You listen to her metaphors: what she's really saying is: there wasn't anything been poured into me like drink; instead, if anything, there was pouring out, my soul has been pouring out.

It's not just pouring in and pouring out. It's that the very essence of what she is doing is the opposite of drinking. Drinking is a kind of escape from reality. I am getting in touch with reality in the deepest way imaginable. And you know what? That reality isn't so pretty.

"Al-titen et-amatcha lifnei bat-beliyaal - Don't consider me someone who is a bat-beliyaal, without awe, without yoke – that's how the Rabbis understand it, someone who has no sense of burden, someone who is just throwing off any yokes of responsibility. Ki-merov shichi v'chasi dibarti ad-henah - because if anything what you are seeing is that I just have so much to say, I have so much anger in me. That is why I am speaking this way."

The strangest of defenses to the High Priest to the temple! "Oh no, you don't understand. I'm so angry! That is why I am speaking this way." Anger is something which we normally associate with somebody who is out of control. She is saying the opposite: "I'm totally in control. I have a complete sense of responsibility, I am not escaping anything. I am not running away from reality. This is reality. You know what my reality is? I'm so angry. I'm sharing that with God."

Hannah's prayer becomes the paradigm of prayer. This is who I am right now. My current experience to be childless, to be completely misunderstood by everyone in this life - You want to know what that is really like? Part of who I am right now includes anger. If I am going to share me with You, part of it is this.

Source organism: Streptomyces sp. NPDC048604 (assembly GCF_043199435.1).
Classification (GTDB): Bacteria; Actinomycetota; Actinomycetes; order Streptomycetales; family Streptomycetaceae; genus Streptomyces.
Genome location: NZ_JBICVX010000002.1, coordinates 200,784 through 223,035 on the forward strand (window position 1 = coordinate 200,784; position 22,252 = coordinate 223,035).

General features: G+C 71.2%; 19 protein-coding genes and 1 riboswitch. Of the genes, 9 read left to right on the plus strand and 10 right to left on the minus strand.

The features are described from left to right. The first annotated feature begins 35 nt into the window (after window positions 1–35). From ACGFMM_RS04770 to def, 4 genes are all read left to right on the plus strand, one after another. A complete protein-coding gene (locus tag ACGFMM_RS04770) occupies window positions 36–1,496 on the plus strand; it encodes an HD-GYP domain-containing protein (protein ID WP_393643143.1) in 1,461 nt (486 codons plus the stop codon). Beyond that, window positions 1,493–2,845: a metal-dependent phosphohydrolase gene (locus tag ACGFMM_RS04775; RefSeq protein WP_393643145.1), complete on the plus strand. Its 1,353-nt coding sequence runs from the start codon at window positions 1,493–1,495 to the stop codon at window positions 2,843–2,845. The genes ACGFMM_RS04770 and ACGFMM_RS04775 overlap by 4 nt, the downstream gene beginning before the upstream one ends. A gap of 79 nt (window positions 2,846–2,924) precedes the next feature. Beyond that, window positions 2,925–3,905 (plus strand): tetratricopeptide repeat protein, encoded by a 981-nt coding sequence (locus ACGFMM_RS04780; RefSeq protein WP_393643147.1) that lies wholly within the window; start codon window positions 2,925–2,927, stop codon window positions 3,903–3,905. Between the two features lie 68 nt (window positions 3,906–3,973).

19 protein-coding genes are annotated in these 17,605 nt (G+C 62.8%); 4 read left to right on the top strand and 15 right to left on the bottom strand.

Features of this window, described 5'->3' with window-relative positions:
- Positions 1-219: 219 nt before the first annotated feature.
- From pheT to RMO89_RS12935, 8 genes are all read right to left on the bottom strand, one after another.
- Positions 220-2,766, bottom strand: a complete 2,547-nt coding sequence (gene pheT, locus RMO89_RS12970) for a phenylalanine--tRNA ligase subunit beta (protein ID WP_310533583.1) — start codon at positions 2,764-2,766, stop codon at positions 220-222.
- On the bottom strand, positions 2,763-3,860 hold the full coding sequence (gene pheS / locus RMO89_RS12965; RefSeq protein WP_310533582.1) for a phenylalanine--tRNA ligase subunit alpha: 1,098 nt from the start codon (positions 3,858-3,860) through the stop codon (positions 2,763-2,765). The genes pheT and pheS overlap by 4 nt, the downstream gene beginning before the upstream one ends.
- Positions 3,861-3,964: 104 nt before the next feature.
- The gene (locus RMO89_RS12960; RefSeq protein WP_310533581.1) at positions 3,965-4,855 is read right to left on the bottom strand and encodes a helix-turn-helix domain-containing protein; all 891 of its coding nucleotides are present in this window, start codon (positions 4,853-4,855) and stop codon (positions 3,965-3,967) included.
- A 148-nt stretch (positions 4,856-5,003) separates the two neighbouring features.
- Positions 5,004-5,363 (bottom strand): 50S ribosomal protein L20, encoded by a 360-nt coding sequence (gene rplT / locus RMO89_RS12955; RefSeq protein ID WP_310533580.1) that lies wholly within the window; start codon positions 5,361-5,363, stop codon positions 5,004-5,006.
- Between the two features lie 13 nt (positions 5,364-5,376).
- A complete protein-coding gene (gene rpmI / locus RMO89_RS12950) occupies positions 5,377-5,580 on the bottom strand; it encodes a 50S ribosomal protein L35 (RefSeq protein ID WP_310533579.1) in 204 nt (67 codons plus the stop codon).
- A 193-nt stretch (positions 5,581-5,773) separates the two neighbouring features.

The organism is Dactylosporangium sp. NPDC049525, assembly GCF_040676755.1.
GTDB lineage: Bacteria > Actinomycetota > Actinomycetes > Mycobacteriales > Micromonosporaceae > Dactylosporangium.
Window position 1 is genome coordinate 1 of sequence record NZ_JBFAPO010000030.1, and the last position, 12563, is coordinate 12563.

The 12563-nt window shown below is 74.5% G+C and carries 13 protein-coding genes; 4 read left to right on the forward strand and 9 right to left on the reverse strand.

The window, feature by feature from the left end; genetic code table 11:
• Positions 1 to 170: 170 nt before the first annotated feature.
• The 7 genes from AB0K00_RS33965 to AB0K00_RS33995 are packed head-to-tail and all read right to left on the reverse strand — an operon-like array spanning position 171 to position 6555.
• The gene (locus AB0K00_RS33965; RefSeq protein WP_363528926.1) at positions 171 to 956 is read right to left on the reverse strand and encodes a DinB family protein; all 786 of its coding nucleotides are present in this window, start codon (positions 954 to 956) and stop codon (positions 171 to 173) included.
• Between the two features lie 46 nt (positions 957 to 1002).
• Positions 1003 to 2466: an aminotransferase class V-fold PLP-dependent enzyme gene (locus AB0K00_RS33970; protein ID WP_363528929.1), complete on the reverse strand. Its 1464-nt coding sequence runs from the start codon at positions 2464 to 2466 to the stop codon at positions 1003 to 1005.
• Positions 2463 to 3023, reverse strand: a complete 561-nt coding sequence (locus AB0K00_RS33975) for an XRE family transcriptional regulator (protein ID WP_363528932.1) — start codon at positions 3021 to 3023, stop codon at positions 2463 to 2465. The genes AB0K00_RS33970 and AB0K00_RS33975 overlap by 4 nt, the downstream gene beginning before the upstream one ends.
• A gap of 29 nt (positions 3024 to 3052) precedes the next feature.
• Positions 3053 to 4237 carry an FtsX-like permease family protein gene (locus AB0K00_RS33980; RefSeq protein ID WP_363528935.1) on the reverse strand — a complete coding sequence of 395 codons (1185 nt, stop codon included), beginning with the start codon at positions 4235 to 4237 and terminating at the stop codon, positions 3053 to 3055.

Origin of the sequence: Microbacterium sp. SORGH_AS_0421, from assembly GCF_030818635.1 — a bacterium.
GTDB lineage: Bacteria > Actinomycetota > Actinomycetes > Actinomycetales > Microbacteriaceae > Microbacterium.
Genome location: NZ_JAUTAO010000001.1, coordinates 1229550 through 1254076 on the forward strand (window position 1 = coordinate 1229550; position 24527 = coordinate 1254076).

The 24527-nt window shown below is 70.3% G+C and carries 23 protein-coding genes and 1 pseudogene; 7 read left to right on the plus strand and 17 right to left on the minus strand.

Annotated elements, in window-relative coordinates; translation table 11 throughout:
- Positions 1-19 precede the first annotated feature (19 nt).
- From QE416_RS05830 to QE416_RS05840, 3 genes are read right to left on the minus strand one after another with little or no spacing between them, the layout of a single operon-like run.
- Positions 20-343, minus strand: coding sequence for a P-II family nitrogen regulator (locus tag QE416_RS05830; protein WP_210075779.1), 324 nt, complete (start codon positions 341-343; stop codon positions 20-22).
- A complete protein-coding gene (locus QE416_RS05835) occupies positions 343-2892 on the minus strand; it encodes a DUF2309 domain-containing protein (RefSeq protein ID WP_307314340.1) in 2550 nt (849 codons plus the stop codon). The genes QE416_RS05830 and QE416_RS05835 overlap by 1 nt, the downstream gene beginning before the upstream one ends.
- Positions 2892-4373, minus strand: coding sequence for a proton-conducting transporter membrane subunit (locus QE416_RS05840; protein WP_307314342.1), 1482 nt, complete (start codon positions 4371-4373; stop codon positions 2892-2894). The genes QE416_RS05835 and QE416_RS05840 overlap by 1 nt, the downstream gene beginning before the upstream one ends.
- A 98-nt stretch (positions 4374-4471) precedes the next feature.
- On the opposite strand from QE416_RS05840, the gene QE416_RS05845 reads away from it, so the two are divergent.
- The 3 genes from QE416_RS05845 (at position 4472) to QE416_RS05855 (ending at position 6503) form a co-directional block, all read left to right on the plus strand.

When you are as genuine as you possibly can be, it's the truth. Chazal even says it: they note that when it says that Hannah prayed to God, it doesn't say that she prayed to God, it says, "v'titpalel al Hashem - she prayed upon or against God." The Gemara in Brachot (31b): "Channah hitichah devarim klapei malah - Hannah spoke brazenly to the Almighty," uvacho tivkei - and cried."

Hannah's prayer is genuineness incarnate. It's a kind of closeness that comes when you bear your soul to someone. "Here I am: the pretty parts of me and the not-so-pretty parts of me."

And somehow, Hannah walks away from that prayer having gotten something. What she has gotten is not yet a child. She doesn't really have an indication yet that she will have one. Yes, Eli blesses her, "May God grant you this child." She doesn't know it's going to happen.